Breaking: Not guilty verdicts in the Horse Hill anti-fracking protest trial

Redhill magistratds

Nine anti-fracking campaigners have been found cleared of obstruction following protests outside the Horse Hill exploration site near Gatwick Airport.

District judge William Ashworth, sitting at South East Surrey Magistrates Court in Redhill, said he accepted that local drivers would have been delayed by the protests but he said:

“I cannot say that I am sure that you went too far”

The verdicts were met with applause, cheers and shouts of “You’re a good man.”

The charges relate to protests outside the Horse Hill exploratory drilling site during flow testing in February and March 2016.

Isabelle Bish, Thomas Burke, Paddy Horne, Stephen Jackson, Neil Lamony, David Powter, Daniel Nye, George Stubbs and another man all denied obstructing the highway during protests to slow down lorries arriving at the site or leaving.

DrillOrDrop has chosen not to identify the ninth defendant after he said he had received personal physical threats from people who he said called themselves investors in one of the Horse Hill companies.

During a week-long trial, the prosecution argued that the protests caused delays to road users and were therefore unreasonable and unlawful.

But the defence teams argued the protests were proportionate and did not break the law. They pointed to evidence that police commanders gave inconsistent guidance on what level of protest would be tolerated. They also said police officers were inconsistent in the way they applied a five-step warning system before protesters were arrested.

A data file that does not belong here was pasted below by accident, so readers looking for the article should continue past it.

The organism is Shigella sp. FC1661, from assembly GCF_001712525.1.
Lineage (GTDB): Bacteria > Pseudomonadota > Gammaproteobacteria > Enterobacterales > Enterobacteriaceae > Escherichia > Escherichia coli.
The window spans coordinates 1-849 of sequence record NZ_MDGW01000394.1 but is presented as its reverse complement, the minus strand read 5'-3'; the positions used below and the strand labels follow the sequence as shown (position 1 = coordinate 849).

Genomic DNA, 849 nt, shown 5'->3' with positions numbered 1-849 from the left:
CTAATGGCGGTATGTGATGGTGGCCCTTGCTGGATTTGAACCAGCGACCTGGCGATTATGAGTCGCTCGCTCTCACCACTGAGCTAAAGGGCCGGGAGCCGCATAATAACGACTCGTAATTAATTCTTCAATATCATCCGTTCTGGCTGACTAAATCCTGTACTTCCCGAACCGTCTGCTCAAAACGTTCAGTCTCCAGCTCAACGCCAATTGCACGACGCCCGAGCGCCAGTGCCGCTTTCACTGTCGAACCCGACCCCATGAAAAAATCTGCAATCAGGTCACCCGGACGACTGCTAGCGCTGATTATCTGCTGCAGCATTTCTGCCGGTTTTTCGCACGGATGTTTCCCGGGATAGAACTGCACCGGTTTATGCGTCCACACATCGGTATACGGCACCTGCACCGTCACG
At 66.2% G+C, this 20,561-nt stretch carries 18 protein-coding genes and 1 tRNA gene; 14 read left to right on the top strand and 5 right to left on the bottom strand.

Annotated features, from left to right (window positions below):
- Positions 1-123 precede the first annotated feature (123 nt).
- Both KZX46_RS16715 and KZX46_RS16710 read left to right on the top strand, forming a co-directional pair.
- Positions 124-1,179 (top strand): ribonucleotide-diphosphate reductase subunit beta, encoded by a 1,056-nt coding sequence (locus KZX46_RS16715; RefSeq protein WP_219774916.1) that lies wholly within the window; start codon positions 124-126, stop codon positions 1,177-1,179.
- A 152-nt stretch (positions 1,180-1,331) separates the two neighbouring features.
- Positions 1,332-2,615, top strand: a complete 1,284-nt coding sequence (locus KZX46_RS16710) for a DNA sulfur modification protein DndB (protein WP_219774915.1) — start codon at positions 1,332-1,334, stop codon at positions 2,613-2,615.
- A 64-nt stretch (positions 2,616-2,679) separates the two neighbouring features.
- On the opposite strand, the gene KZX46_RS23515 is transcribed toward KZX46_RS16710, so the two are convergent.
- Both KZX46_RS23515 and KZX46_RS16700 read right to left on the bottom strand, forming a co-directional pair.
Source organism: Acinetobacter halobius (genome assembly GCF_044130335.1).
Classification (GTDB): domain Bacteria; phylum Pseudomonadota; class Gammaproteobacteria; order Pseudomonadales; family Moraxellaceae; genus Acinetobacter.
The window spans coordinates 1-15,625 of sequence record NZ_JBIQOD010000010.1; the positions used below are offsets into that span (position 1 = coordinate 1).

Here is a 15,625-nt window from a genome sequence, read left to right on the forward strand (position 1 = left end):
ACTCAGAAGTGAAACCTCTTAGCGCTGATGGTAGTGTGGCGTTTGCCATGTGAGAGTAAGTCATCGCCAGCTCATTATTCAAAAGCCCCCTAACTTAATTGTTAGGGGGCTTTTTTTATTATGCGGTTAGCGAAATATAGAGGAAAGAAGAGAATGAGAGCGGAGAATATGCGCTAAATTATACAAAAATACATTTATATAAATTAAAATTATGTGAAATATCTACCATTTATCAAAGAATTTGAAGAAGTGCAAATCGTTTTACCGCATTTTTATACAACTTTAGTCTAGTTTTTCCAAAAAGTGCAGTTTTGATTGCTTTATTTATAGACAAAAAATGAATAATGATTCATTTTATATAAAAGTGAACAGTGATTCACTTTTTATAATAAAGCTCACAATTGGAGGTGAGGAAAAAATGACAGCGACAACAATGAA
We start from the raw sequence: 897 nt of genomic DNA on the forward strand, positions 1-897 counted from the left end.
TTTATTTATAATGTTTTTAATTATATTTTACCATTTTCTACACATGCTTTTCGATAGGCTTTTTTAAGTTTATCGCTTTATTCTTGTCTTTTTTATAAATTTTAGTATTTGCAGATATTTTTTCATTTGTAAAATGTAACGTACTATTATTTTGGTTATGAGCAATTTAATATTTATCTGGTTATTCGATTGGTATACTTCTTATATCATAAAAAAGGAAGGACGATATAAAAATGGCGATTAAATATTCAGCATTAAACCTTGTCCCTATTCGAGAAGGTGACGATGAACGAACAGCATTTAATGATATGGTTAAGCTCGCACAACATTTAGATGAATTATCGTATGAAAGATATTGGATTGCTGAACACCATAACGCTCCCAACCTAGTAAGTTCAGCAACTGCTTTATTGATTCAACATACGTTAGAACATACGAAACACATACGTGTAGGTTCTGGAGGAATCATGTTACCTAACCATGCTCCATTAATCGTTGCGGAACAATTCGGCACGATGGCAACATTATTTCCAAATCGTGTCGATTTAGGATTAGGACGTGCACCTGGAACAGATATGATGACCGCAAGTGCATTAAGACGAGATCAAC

Full report

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19 replies »

  1. Tony Seaton, are you deliberately being a bit dense and blinkered there because it suits your cause? ….I suspect you are.
    It is obviously a matter of context and proportionality isn’t it.
    If you want to come and protest against me or anyone or anything else you are of course at liberty to do so. Then if I think you actions are unreasonable or unlawful, I will complain in the appropriate loo places, and it will be address from there. It may well be that at some point a judge has to make a call on if you had acted in a reasonable manner…..
    …just like he did in these cases, where his view was that the protesters had acted in a way that was reasonable and proportionate to the situation at all times.

    Please also note, it was the actions of the police that he found to be unreasonable and disproportionate to the situation. and that is far from the first time they have been critisised by a judge after anti-fracking protest related arrests.
    So, at risk of entering into a contentious area, I suggest it is them who need to learn how to behave themselves a bit better.

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